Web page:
RFR(S): JDK-8137035 tests got EXCEPTION_STACK_OVERFLOW on Windows 64 bit

David Holmes david.holmes at oracle.com
Tue Sep 6 00:34:03 UTC 2016

Following up on a "Yikes"  :) ...

On 3/09/2016 3:02 AM, Daniel D. Daugherty wrote:
> On 9/2/16 9:20 AM, Frederic Parain wrote:
>> Hi David,
>> Here's an updated version of the fix:
>> http://cr.openjdk.java.net/~fparain/8137035/webrev.02/
> src/cpu/x86/vm/globals_x86.hpp
>     No comments.
> src/os/windows/vm/os_windows.cpp
>     L2507:     if(t != NULL && t->is_Java_thread()) {
>         Missing space between 'if' and '('.
> src/share/vm/runtime/interfaceSupport.hpp
>     I worry that we're potentially missing enabling the yellow zone
>     on other transitions back into Java...
>     The transition(JavaThread *thread, JavaThreadState from,
> JavaThreadState to)
>     function is how both ~ThreadInVMfromJava and
> ~ThreadInVMfromJavaNoAsyncException
>     get the thread state back to _thread_in_Java. It looks like
>     transition_and_fence() and transition_from_native() can also
>     have a 'to' thread state of _thread_in_Java...
>     The only thing that everyone has in common is:
>     thread->set_thread_state(to);
>     Do we perhaps want to check and enable the yellow zone whether
>     set_thread_state(to) is called with to == _thread_in_Java?
>     Yikes. JavaThread::set_thread_state() is defined in two different
>     places depending on platform... sigh... on PPC64 and AARCH64, it
>     is set via a OrderAccess::release_store() and fetched via a
>     JavaThreadState JavaThread::thread_state(). Makes sense, here's
>     the non-PPC64 and AARCH64 versions:
>     hotspot/src/share/vm/runtime/thread.hpp:
>       // Safepoint support
>      public:                                         // Expose
> _thread_state for SafeFetchInt()
>       volatile JavaThreadState _thread_state;
>      <snip>
>       // Safepoint support
>     #if !(defined(PPC64) || defined(AARCH64))
>       JavaThreadState thread_state() const           { return
> _thread_state; }
>       void set_thread_state(JavaThreadState s)       { _thread_state =
> s;    }
>     #else
>     The above assumes TSO so PPC64 and AARCH64 need the OrderAccess ops...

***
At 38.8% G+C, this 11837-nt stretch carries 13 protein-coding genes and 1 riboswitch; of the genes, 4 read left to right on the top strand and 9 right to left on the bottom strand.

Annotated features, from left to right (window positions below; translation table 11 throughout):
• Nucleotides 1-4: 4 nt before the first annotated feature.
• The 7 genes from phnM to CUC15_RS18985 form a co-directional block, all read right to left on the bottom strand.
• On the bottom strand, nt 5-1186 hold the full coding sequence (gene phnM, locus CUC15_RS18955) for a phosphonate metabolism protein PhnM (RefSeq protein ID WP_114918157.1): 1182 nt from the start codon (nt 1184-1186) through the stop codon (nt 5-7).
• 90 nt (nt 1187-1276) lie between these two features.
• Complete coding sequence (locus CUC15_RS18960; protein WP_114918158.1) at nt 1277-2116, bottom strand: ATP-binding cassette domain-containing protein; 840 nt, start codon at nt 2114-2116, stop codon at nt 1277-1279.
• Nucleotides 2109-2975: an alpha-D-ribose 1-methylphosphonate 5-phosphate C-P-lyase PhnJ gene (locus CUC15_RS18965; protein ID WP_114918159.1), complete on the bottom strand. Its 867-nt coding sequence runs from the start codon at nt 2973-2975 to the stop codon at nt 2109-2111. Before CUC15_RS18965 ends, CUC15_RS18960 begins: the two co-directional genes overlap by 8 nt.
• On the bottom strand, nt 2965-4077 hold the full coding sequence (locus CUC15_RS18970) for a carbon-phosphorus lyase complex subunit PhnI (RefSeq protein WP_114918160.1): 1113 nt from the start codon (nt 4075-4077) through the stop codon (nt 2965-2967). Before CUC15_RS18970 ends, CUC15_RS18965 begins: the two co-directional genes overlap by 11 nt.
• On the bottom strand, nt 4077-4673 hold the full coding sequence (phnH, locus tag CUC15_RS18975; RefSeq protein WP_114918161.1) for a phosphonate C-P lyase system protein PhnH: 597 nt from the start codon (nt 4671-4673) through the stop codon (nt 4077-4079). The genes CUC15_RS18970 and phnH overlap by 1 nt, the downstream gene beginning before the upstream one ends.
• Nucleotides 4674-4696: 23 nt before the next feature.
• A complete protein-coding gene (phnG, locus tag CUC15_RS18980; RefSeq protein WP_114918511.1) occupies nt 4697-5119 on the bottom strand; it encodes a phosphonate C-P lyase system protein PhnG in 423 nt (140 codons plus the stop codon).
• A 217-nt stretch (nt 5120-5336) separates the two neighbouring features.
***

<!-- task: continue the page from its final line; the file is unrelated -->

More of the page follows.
I don't believe there are any TSO assumptions. Ignore the prehistoric 
comments by Urs:

  118     // Change to transition state (assumes total store ordering! 

We usually change the state in two steps (trans state then final state) 
and there is a whopping great synchronization point in between them. The 
thread states are only read by the thread itself and the VMThread (when 
a safepoint has been initiated). There is no other state that needs to 
be visible before the thread-state is visible, and if there were it is 
usually only the trans-state that can be reordered due to the "whopping 
great synchronization point". And the trans-state is not an issue 
because the VMThread will loop until the target thread moves out of a 
trans-state, which is on the other side of the "whopping great 
synchronization point". :)

The exception is transition_from_java where we do move directly to the 
final "to" state. But again this is not an issue in the safepoint 
protocol as we only move from in_java to in_vm, both of which of not 
"safepoint safe" states. If we see a stale _thread_state of "in java" 
the VMThread will loop on it until it transitions to another state. 
Again there is no other 'state' that needs to be ordered with the 
setting of the _thread_state.

As to why PPC64 and AARCH64 do what they do ... I think I called them on 
it years ago. It may relate to those stale "this assumes TSO" comments 
in the code.


>     I could be overly paranoid here so it's possible that those
>     other code paths do not allow _thread_in_Java to be set...
> Dan
>> Regards,
>> Fred
>> On 09/01/2016 03:29 AM, David Holmes wrote:
>>> On 31/08/2016 9:04 AM, Frederic Parain wrote:
>>>> Hi David,
>>>> On 08/29/2016 11:10 PM, David Holmes wrote:
>>>>> Hi Fred,
>>>>>>> While examining the thread state logic in the exception handler I
>>>>>>> noticed some pre-existing bugs:
>>>>>>> 2506   if (exception_code == EXCEPTION_ACCESS_VIOLATION) {
>>>>>>> 2507     JavaThread* thread = (JavaThread*) t;
>>>>>>> there is no check that t is in fact a JavaThread, or even that t is
>>>>>>> non-NULL. Such checks occur slightly later:
>>>>>> I've investigated this issue, and it is currently harmless.
>>>>>> The casted pointer is only used to call a method requiring
>>>>>> a JavaThread* pointer and the only usage of its argument it's
>>>>>> a NULL check. Unfortunately, fixing this issue would require
>>>>>> to modify the prototype of os::is_memory_serialize_page()
>>>>>> and propagate the change across all platforms using it.
>>>>>> It's a wider scope fix than JDK-8137035.
>>>>> I was only expecting you to move (if the scoping allows it, else copy)
>>>>> the later:
>>>> The scoping doesn't allow his move, and adding the test would
>>>> potentially change the behavior (I'm expecting that only JavaThreads
>>>> could be blocked on the serialization page, but I might be wrong).
>>> If we were to find that a non-JavaThread were executing that code that
>>> would be a significant bug I think. I really think this needs to be
>>> fixed to ensure it is a JavaThread - even if you only add an assert.
>>> Thanks,
>>> David
>>>> Fred
>>>>> if (t != NULL && t->is_Java_thread()) {
>>>>> check. ;)
>>>>> Thanks,
>>>>> David
>>>>>> I've added a comment the unsafe cast in os_windows.cpp file,
>>>>>> highlighting the fact it was unsafe, and explaining why it
>>>>>> is currently harmless.
>>>>>>> 2523   if (t != NULL && t->is_Java_thread()) {
>>>>>>> 2524     JavaThread* thread = (JavaThread*) t;

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